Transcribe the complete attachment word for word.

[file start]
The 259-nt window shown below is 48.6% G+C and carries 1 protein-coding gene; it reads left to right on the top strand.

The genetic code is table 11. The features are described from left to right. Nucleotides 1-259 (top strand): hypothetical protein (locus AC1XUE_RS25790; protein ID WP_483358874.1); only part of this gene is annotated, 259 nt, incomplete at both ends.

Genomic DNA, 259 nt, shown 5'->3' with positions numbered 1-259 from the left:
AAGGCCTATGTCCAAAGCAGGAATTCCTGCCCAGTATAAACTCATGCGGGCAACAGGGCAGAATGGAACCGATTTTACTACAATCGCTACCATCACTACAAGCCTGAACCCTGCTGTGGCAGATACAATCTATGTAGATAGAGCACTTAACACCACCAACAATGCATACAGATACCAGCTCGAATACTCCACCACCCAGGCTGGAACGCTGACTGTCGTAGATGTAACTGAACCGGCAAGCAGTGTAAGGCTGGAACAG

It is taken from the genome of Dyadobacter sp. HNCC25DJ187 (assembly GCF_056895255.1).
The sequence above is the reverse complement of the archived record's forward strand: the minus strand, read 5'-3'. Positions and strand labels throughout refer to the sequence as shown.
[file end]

The 259-nt window shown below is 48.6% G+C and carries 1 protein-coding gene; it reads left to right on the top strand.

The genetic code is table 11. The features are described from left to right. Nucleotides 1-259 (top strand): hypothetical protein (locus AC1XUE_RS25790; protein ID WP_483358874.1); only part of this gene is annotated, 259 nt, incomplete at both ends.

Genomic DNA, 259 nt, shown 5'->3' with positions numbered 1-259 from the left:
AAGGCCTATGTCCAAAGCAGGAATTCCTGCCCAGTATAAACTCATGCGGGCAACAGGGCAGAATGGAACCGATTTTACTACAATCGCTACCATCACTACAAGCCTGAACCCTGCTGTGGCAGATACAATCTATGTAGATAGAGCACTTAACACCACCAACAATGCATACAGATACCAGCTCGAATACTCCACCACCCAGGCTGGAACGCTGACTGTCGTAGATGTAACTGAACCGGCAAGCAGTGTAAGGCTGGAACAG

It is taken from the genome of Dyadobacter sp. HNCC25DJ187 (assembly GCF_056895255.1).
The sequence above is the reverse complement of the archived record's forward strand: the minus strand, read 5'-3'. Positions and strand labels throughout refer to the sequence as shown.